up to the environment, making the binding site accessible to the surrounding substrate. Volume ray casting is used to compute the boundary of the protein in real-time. Then, a partial segmentation is applied to the volume to obtain the user-selected cavity.
Published in Computer Graphics Forum (EuroVis 2011).
- Visualization of Lagrangian Coherent Structures in Unsteady Flow (2010)
Lagrangian coherent structures (LCS) separate regions of qualitatively different flow behavior. The LCS can be identified, as shown by Haller in 2001, as ridges (local maximizing curves or surfaces) in the finite-time Lyapunov exponent (FTLE). We introduce a twofold approach to visualizing pathlines in the context of to LCS generation: the selection of significant trajectories and their individual visualization.
Published at International Symposium on Flow Visualization (ISFV14).
- Visualizing Signal Concentrations (2010)
An agent-based Monte Carlo simulation of a simplified Mitogen-Activated Protein Kinase (MAPK) is used to compute the trajectories of discrete signaling proteins. In this project, we create a continuous visualization from discrete particles for better insight. The concentration as well as the signaling front become visible.
Published at IEEE International Symposium on Biomedical Imaging (ISBI '10).
- CSB-Project A4 (Center Systems Biology) - Signal Transduction (2010)
We developed two visualization techniques: a schematic cartoon-like representation and microscope-like images to allow comparison with wet lab experiments. Glyphs are used for interactive rendering of over 100,000 proteins and other cell structures. The data to be visualized is generated by a particle-based Monte Carlo simulation.
Published at IEEE Pacific Visualization Symposium 2009.
- Panorama Maps with Non-linear Ray Tracing (2007)
Non-linear Ray Tracing is used to generate panorama maps by minimizing occlusion. The viewing rays are deflected by the underlying terrain. Techniques of Berann, an Austrian cartograph, are employed in this work like progressive perspective, vertical exaggeration, and rotation and translation of features.
Published at Graphite '07.
- 3D Line Integral Convolution (2007)
Our approach of view-dependent visualization tightly links the LIC generation with the volume rendering of the LIC result in order to avoid the computation of unnecessary LIC points. A range of illumination models is applied to the LIC streamlines: different codimension-2 lighting models as well as a novel gradient-based illumination model that relies on precomputed gradients and does not require any direct calculation of gradients after the LIC integral is evaluated. This 3D LIC method allows users to interactively explore 3D flow by means of high-quality, view-dependent, and adaptive LIC volume visualization.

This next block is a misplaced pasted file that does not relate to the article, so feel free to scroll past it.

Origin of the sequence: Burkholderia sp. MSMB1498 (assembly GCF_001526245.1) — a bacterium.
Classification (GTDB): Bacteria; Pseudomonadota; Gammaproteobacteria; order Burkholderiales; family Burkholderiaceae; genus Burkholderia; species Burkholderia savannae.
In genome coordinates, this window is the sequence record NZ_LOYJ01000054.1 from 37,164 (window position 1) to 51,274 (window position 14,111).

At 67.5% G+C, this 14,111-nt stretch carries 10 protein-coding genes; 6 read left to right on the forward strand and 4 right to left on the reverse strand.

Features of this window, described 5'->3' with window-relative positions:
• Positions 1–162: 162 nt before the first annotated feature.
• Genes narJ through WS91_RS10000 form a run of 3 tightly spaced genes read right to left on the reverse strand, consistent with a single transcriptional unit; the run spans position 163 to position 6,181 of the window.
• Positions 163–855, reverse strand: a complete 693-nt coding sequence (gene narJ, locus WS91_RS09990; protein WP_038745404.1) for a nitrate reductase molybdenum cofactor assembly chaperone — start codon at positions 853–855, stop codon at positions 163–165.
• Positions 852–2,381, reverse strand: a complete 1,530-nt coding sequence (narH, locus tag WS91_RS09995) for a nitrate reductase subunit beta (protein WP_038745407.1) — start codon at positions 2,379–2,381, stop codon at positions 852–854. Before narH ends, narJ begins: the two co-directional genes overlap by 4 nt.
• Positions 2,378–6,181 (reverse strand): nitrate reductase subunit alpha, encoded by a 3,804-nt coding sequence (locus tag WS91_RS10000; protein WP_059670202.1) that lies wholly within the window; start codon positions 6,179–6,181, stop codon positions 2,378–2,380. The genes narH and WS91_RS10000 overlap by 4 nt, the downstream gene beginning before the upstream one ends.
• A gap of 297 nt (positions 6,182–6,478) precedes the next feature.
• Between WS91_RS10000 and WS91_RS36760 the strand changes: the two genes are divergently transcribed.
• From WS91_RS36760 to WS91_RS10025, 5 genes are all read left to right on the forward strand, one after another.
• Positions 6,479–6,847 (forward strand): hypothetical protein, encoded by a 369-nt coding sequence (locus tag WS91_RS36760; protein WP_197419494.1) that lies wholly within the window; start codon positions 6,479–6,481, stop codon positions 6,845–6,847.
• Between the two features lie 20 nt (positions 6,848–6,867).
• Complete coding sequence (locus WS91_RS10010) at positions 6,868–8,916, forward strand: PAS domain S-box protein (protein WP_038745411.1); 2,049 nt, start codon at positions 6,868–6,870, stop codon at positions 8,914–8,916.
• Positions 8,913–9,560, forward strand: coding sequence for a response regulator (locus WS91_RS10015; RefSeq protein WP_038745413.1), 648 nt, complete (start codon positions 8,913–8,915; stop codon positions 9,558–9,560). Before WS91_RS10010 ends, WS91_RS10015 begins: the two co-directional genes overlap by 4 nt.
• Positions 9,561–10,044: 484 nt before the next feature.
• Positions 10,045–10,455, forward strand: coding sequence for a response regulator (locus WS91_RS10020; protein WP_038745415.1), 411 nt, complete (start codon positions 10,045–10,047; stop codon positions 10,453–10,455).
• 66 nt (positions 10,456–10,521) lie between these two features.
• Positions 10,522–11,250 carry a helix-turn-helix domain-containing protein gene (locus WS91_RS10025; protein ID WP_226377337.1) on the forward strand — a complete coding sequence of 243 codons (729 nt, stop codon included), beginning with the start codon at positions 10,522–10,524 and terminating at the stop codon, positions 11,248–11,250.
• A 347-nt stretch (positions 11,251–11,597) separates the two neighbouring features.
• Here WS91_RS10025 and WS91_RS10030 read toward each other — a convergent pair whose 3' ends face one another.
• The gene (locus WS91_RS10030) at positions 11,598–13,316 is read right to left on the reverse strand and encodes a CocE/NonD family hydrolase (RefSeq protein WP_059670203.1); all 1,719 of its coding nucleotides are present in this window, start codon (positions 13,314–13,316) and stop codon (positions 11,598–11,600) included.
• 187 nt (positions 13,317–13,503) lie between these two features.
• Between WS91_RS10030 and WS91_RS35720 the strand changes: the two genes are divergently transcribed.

Published in IEEE Transactions on Visualization and Computer Graphics 2008.
- Real-Time Rendering of Planets with Atmospheres (2007)
- Flight over Marsian Surface (2005)
Winter Term 2010/11
Summer Term 2010
Winter Term 2009/10
Winter Term 2008/09
- Hauptseminar: Synthesis and Rendering of Natural Phenomena
- Lecture Assignments: Numerische und Stochastische Grundlagen der Informatik
Summer Term 2008
Winter Term 2007/08
- Ana Cristina Pintilie (2012):
Statistical Analysis and Comparative Visualization of Cellular Particle-based Simulations
(Statistische Analyse und vergleichende Visualisierung zellulärer partikelbasierter Simulationen)
Diploma Theses (Diplomarbeiten)
- Michael Ott (2009):
Simulation and Visualization of Biological Processes Utilizing CUDA
(Simulation und Visualisierung biologischer Prozesse mit CUDA)
- Mikael Vaaraniemi (2008):
Very Detailed Navigation Maps on 3D Terrain Models
(Hochdetaillierte Navigationskarten auf 3D Geländemodellen)
Student Research Projects (Studienarbeiten)
- Hendrik Hochstetter (2010):
Modeling of a Biological Cell Model
(Modellierung eines biologischen Zellmodells)
Software Laboratory (Software Praktikum)
- Louis Bergmann, Sanda Leko, Ernst Stamp:
Animated fishes reacting to user interaction via camera
(SOPRA - Software for Oceanic Pattern Recognition and Animation)
- Kai Jauch, Helena Löwenstein, Sebastian Konle, Bettina Ohlhausen:
Helicopter simulation controlled by a home trainer
Interactive Exploration of Protein Cavities.:
Computer Graphics Forum 30 (3), pp. 673-682 (2011).
Output-Sensitive 3D Line Integral Convolution.:
IEEE Transactions on Visualization and Computer Graphics 14 (4), pp. 820-834 (2008).
Real-Time Rendering of Planets with Atmospheres.:
Journal of WSCG 2007 15 (1), pp. 91-98 (2007).
Explanatory and Illustrative Visualization of Special and General Relativity.:
IEEE Transactions on Visualization and Computer Graphics 12 (4), pp. 522-534 (2006).
Atomistic Visualization of Mesoscopic Whole-Cell Simulations.:
In: EG Workshop on Visual Computing for Biology and Medicine (VCBM), pp. 123-130 (2012).
Visualization of Signal Transduction Processes in the Crowded Environment of the Cell.:
In: IEEE Pacific Visualization Symposium (PacificVis 2009), pp. 169-176 (2009).
Panorama Maps with Non-linear Ray Tracing.:
In: International Conference on Computer Graphics and Interactive Techniques (GRAPHITE 2007), pp. 9-16 (2007).
Visualization in the Einstein Year 2005: A Case Study on Explanatory and Illustrative Visualization of Relativity and Astrophysics.:
In: Proceedings of IEEE Visualization '05, pp. 583-590 (2005).
Falk, Martin; Üffinger, Markus: GPU-based Visualization of Simulation Results. ASIM GMMS Workshop, Stuttgart, Germany, 2009.